Displaying items by tag: medicaid
In April, 2020, Executive Order 2020-50 (EO 2020-50) established Regional Hubs to care for COVID-19 residents discharging from a hospital or transferring from a nursing facility (NF) if the originating facility was not equipped to care for the resident.
The bulletin is addressed to Medicaid-certified Nursing Facilities including: Assisted Living Facilities, Adult Foster Care Homes, Homes for the Aged. It identifies "Minimum Participation Criteria" for each type of facility. It also outlines standards that each seleced CRC must meet to participate.
In circumstances when an individual meets Medicaid NF level of care, MDHHS will consider CRC admissions from other long-term care facilities, assisted living facilities, homes for the aged, and adult foster care homes on a case-by-case basis.
You can read and print out the entire bulletin at Bulletin Number:MSA 20-72
An Alarming Study From The Consumer Bankruptcy Project Reveals The Facts
The number of older Americans showing up in bankruptcy court is growing. The rate of seniors age 65 and older filing for bankruptcy has tripled since 1991. That statistic comes out of a new study from the Consumer Bankruptcy Project, a research collaboration funded by several universities. Deborah Thorne of the University of Idaho is the study's lead author.
The study reports that between February 2013 and November 2016, there were 3.6 bankruptcy filers per 1,000 people 65 to 74, compared to 1.2 in 1991. At the same time, 12.2 percent of filers are now 65 or older, up from 2.1 percent in 1991. The significant rise seems to be driven by a 30-year shift of financial risk from government and employers to individuals. The effects of this change include longer waits for full Social Security benefits, the replacement of employer-provided pensions with 401(k) savings plans, and increasing out-of-pocket healthcare expenses. The problem is worsened by the shrinking incomes of many seniors all across the country.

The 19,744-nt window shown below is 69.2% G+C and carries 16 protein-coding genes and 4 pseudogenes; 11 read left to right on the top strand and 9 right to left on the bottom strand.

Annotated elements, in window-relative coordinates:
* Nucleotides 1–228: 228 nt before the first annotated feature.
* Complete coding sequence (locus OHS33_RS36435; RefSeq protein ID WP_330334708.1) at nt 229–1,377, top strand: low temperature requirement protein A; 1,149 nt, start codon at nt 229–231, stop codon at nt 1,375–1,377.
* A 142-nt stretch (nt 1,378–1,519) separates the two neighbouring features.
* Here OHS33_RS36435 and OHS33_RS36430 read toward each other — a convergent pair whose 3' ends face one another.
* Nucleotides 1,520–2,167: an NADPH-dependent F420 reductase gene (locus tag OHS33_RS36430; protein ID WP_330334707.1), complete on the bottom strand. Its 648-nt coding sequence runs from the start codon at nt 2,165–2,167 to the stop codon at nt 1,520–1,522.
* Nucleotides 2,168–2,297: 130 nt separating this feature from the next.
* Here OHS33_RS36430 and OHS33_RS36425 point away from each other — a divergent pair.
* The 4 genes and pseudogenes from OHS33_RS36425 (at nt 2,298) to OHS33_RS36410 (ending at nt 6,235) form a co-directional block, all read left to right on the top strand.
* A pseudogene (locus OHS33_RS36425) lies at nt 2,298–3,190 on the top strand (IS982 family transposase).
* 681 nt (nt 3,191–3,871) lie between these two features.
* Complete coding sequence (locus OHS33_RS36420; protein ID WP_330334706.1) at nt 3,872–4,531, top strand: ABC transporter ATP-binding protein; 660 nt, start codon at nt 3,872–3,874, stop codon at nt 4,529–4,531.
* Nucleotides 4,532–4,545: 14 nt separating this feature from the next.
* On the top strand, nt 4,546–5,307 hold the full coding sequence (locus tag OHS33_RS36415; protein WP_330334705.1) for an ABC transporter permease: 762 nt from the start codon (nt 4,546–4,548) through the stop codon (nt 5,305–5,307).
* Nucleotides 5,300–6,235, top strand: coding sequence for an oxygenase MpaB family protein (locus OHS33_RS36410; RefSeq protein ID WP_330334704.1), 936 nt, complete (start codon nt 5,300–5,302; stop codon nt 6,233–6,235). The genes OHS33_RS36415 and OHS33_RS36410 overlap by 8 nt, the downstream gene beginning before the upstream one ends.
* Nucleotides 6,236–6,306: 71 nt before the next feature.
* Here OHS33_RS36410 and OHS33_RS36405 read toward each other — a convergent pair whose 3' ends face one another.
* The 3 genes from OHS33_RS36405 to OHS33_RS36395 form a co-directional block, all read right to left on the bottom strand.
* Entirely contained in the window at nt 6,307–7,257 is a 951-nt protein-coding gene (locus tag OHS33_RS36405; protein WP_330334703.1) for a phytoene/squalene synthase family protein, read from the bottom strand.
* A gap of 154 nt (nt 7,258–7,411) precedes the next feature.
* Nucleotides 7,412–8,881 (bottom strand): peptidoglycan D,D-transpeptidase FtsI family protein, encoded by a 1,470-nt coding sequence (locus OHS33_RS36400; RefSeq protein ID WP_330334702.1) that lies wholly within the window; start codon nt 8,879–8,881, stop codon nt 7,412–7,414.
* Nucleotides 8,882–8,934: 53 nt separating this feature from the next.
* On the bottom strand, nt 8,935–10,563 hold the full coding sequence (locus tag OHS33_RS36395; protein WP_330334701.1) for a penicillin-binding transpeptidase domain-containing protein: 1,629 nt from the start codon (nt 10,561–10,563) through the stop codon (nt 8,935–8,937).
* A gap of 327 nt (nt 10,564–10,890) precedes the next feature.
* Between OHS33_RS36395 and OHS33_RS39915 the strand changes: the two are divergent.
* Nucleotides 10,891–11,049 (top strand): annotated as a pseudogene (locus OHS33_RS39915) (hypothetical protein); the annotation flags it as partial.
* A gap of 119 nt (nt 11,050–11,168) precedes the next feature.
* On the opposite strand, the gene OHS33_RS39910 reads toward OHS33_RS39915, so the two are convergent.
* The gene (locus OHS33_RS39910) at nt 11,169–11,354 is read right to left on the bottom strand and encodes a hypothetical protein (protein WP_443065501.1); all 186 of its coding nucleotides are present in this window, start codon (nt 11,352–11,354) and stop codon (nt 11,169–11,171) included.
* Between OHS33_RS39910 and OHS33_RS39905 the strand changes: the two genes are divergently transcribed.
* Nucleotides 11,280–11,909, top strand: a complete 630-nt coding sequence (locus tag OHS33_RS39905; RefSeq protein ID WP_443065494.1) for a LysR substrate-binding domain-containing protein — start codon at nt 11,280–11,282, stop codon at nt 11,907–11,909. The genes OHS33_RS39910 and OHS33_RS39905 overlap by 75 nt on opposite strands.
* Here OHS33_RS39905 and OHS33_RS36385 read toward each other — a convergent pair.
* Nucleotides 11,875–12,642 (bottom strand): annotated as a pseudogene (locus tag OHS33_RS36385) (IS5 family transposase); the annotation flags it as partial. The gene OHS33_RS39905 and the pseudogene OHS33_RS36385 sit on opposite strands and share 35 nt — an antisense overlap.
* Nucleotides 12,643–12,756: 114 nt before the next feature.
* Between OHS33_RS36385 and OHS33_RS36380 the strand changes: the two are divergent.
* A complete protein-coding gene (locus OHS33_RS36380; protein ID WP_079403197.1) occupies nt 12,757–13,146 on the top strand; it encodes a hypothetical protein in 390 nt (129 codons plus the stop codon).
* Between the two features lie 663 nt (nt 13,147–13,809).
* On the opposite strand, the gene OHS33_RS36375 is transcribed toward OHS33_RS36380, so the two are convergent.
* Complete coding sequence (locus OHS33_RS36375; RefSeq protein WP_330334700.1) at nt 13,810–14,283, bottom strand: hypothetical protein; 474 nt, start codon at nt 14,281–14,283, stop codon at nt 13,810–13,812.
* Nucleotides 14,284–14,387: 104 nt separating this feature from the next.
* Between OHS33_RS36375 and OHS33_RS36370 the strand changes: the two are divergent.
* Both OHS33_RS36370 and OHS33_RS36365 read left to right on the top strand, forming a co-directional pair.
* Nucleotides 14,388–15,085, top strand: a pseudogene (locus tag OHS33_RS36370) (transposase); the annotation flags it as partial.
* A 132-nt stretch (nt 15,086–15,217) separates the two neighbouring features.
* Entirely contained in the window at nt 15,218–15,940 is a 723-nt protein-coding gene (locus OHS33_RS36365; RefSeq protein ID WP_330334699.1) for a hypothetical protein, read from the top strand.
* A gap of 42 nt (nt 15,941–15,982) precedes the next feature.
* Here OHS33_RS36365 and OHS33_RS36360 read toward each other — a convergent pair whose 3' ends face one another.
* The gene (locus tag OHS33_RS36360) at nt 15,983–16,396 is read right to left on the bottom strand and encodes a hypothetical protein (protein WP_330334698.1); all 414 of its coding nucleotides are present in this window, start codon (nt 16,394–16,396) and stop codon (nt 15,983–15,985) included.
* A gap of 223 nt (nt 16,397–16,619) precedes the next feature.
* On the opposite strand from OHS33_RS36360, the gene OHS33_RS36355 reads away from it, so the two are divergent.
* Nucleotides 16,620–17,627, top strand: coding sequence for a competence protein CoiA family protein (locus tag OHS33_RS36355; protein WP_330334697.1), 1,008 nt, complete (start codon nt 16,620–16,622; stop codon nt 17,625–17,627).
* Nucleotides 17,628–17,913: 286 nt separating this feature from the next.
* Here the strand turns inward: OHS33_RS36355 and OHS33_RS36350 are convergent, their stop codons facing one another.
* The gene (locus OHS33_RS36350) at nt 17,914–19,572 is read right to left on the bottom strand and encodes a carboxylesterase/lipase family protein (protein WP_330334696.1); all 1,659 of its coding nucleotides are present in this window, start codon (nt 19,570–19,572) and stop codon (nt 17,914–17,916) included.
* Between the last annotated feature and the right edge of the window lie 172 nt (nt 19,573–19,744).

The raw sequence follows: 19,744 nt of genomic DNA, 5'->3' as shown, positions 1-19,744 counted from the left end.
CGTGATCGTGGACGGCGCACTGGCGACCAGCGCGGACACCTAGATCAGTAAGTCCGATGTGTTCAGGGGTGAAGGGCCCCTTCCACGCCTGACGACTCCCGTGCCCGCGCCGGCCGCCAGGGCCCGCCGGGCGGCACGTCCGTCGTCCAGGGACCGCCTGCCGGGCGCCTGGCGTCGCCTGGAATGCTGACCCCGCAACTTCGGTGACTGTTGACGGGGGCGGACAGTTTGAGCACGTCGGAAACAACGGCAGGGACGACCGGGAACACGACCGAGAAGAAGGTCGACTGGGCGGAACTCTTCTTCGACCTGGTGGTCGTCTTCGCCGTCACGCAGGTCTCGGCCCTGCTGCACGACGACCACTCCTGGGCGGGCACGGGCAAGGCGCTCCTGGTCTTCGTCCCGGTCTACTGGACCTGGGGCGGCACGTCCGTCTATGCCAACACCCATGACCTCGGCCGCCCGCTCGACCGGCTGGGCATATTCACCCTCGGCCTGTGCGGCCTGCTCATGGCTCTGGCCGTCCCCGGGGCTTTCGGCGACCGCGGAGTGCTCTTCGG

The financial squeeze on older Americans has just gotten tighter and tighter and tighter as we have weakened the social safety net that they can depend on. And here's the pickle for them, is that they're older, so they cannot recover. They cannot go back to work at 65 and 70 years old and recover the money that they've lost. - Deborah Thorne of the Consumer Bankruptcy Project
The study also found the next generation nearing retirement age is filing for bankruptcy in greater numbers as well, and the average age of filers is climbing. As the study states, "When the costs of aging are off-loaded onto a population that simply does not have access to adequate resources, something has to give, and older Americans turn to what little is left of the social safety net — bankruptcy court"
The signs of potential trouble — vanishing pensions, soaring medical expenses, inadequate savings — have been building for years. Driving the surge, the study suggests, is a three-decade shift of financial risk from government and employers to individuals, who are bearing an ever-greater responsibility for their own financial well-being as the social safety net shrinks.
When Seniors Face Financial Stress Where Do They Turn?
By the early twentieth century the financial risks to growing older in America was diminishing. Americans began to view the welfare of the elderly as a collective responsibility and policy was enacted to reflect that view. However by the mid-1980s that began to change. In just a few decades, privatized citizenship and individual responsibility began to replace the concept of an American social welfare system overseen by the government. With the “privatization of retirement responsibility,” seniors’ Social Security, retirement, and healthcare protections began to come under attack. With longer waits for full Social Security benefits, the replacement of employer-provided pensions with volatile 401(k) savings plans and more out-of-pocket spending on health care the financial predicament for so many seniors has gotten worse. Declining incomes leading up to retirement have compounded the problem. With inadequate income, insecure and failing private retirement plans and unmanageable costs of healthcare many seniors have little choice but to declare bankruptcy.
The Solution To The Growing Problem Of Senior Bankruptcy
For most older Americans, bankruptcy as a solution is too little too late. Although free from the strain of debt, their past wealth has vanished and at an advanced age there may not be enough years to get back on their feet. So how must we as a nation address the problem?
At the conclusion of the Consumer Bankruptcy Project study the authors come to this conclusion: “At the core, the lessons of prior decades show that aid to older citizens must originate with our government. Community and charitable organizations, while having the best of intentions, are inadequate. Comprehensive policies led by our government will ensure financial stability for all elderly citizens. We appear to be in the midst of an old-fashioned game of tug-of-war. On the one hand, many Americans believe that providing a strong social safety net for our older citizens, a net that reduces their individual financial risks, is part of our collective responsibility. On the other hand, there are those who insist on policies that continue to unravel that safety net, leaving older Americans to fend for themselves.”